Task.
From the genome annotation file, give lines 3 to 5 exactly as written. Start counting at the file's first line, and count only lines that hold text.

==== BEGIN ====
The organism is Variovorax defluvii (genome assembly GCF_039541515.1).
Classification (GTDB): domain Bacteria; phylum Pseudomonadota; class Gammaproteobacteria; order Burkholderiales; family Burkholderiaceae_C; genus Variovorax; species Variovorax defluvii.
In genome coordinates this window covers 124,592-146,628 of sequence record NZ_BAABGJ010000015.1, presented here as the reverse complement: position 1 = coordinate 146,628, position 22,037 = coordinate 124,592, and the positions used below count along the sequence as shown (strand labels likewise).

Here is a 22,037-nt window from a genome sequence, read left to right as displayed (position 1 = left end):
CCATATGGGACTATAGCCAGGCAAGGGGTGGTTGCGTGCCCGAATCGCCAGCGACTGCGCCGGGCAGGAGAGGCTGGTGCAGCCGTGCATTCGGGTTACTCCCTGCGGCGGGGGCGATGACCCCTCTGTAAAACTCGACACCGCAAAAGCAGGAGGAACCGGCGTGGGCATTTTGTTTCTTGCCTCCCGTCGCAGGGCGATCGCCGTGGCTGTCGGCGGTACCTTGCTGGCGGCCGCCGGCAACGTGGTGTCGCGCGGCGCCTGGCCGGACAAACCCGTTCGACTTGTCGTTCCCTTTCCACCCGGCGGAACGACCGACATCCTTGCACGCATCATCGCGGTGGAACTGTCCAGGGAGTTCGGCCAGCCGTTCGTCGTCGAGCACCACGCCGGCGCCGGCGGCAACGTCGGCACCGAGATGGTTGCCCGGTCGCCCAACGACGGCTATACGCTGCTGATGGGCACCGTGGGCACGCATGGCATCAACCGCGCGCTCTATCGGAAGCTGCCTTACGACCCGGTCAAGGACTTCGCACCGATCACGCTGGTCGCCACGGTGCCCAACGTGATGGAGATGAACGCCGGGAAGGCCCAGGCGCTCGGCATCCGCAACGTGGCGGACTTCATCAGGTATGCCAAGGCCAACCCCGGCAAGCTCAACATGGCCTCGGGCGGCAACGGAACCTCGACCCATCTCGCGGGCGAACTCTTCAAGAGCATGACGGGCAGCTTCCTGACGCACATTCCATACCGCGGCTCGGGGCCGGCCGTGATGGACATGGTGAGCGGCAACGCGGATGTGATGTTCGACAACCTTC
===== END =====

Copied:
In genome coordinates this window covers 124,592-146,628 of sequence record NZ_BAABGJ010000015.1, presented here as the reverse complement: position 1 = coordinate 146,628, position 22,037 = coordinate 124,592, and the positions used below count along the sequence as shown (strand labels likewise).

Here is a 22,037-nt window from a genome sequence, read left to right as displayed (position 1 = left end):
CCATATGGGACTATAGCCAGGCAAGGGGTGGTTGCGTGCCCGAATCGCCAGCGACTGCGCCGGGCAGGAGAGGCTGGTGCAGCCGTGCATTCGGGTTACTCCCTGCGGCGGGGGCGATGACCCCTCTGTAAAACTCGACACCGCAAAAGCAGGAGGAACCGGCGTGGGCATTTTGTTTCTTGCCTCCCGTCGCAGGGCGATCGCCGTGGCTGTCGGCGGTACCTTGCTGGCGGCCGCCGGCAACGTGGTGTCGCGCGGCGCCTGGCCGGACAAACCCGTTCGACTTGTCGTTCCCTTTCCACCCGGCGGAACGACCGACATCCTTGCACGCATCATCGCGGTGGAACTGTCCAGGGAGTTCGGCCAGCCGTTCGTCGTCGAGCACCACGCCGGCGCCGGCGGCAACGTCGGCACCGAGATGGTTGCCCGGTCGCCCAACGACGGCTATACGCTGCTGATGGGCACCGTGGGCACGCATGGCATCAACCGCGCGCTCTATCGGAAGCTGCCTTACGACCCGGTCAAGGACTTCGCACCGATCACGCTGGTCGCCACGGTGCCCAACGTGATGGAGATGAACGCCGGGAAGGCCCAGGCGCTCGGCATCCGCAACGTGGCGGACTTCATCAGGTATGCCAAGGCCAACCCCGGCAAGCTCAACATGGCCTCGGGCGGCAACGGAACCTCGACCCATCTCGCGGGCGAACTCTTCAAGAGCATGACGGGCAGCTTCCTGACGCACATTCCATACCGCGGCTCGGGGCCGGCCGTGATGGACATGGTGAGCGGCAACGCGGATGTGATGTTCGACAACCTTC